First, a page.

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Africa has been making substantial progress in human development. Poverty levels are falling, incomes are rising, and education and health outcomes are improving. The Human Development Index shows 1.5% annual growth, and 15 countries are now considered to have medium to very high human development. African countries with high and rising levels of human development are well integrated into global markets with diversified exports that create employment.

There is room for more progress in the areas of inclusion, gender equality and environmental sustainability. Exclusion and unequal access to economic and social opportunities continue to inhibit human rights, improved livelihoods and the expansion of skills. Environment related challenges - climate change, natural resource depletion and energy access - are also hindering sustainable human development. In response, the post-2015 development agenda for Africa targets equitable and socially-inclusive economic growth and structural changes,focusing on empowerment, governance, social transformation and gender equality.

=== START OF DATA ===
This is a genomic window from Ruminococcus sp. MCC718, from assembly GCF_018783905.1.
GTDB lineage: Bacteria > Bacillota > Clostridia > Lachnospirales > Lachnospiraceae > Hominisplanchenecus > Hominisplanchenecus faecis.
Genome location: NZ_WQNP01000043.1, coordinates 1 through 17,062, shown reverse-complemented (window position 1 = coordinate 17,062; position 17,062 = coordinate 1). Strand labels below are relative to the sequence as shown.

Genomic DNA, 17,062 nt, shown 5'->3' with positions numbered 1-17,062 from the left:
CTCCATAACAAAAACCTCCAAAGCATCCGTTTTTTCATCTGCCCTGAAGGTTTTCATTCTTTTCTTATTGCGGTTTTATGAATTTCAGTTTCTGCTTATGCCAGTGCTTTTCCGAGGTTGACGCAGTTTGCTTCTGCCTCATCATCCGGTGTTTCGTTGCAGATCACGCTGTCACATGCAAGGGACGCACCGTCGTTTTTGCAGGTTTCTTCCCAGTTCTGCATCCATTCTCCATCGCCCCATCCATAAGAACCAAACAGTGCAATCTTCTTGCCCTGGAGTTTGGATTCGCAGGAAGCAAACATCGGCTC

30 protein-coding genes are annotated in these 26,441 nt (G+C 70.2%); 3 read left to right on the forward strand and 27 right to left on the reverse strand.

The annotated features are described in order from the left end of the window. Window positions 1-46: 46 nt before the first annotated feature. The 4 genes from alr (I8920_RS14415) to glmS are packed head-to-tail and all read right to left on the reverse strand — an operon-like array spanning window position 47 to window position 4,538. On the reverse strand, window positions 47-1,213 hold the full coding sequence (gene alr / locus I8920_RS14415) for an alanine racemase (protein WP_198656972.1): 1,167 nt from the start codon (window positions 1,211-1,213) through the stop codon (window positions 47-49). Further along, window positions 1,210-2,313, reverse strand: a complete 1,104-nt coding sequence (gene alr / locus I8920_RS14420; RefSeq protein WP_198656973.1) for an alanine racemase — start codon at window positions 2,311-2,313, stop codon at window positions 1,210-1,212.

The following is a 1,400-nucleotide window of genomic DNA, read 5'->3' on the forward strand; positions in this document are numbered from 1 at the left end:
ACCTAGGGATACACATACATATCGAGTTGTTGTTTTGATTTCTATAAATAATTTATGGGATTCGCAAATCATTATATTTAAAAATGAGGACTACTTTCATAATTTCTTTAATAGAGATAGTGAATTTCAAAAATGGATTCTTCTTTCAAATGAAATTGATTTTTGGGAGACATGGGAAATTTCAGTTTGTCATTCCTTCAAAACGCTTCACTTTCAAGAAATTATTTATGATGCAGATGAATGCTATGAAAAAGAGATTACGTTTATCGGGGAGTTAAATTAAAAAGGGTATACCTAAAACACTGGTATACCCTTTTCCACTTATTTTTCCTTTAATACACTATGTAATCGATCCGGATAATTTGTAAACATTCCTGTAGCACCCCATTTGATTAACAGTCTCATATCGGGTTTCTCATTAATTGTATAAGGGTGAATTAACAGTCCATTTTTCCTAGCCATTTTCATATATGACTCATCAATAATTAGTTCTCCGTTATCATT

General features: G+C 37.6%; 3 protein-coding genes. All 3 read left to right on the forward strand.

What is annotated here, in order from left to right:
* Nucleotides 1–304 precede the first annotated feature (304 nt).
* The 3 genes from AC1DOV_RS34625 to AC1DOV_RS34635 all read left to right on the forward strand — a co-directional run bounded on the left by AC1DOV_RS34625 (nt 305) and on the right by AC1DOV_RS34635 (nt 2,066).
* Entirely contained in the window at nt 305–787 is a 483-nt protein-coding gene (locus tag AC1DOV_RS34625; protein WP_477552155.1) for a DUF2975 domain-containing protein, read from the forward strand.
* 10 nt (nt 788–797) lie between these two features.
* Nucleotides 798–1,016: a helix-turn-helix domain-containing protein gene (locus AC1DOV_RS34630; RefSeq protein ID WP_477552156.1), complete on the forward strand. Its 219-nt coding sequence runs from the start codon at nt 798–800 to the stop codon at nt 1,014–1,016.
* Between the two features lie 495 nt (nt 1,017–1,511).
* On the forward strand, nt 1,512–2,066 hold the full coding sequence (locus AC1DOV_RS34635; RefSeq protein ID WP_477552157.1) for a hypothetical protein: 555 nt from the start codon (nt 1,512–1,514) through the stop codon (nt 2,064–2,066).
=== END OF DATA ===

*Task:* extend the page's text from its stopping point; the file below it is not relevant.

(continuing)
Integrating further into value chains can increase human development in Africa. New technology and innovation are critical for ensuring the benefits of greater integration into local, regional and global value chains and managing the associated risks for the poor and marginalised. Developing value chains to raise agricultural productivity can generate jobs and increase social cohesion, particularly for countries recovering from conflict. More efficient value chains should profit small producers, the poor and women. Governments, the private sector and co-operatives should protect their rights by promoting resilience, streamlining and competitiveness.

Figure 4.4 Gender inequality and tertiary education enrolment, 2012

Figure 4.4 Gender inequality and tertiary education enrolment, 2012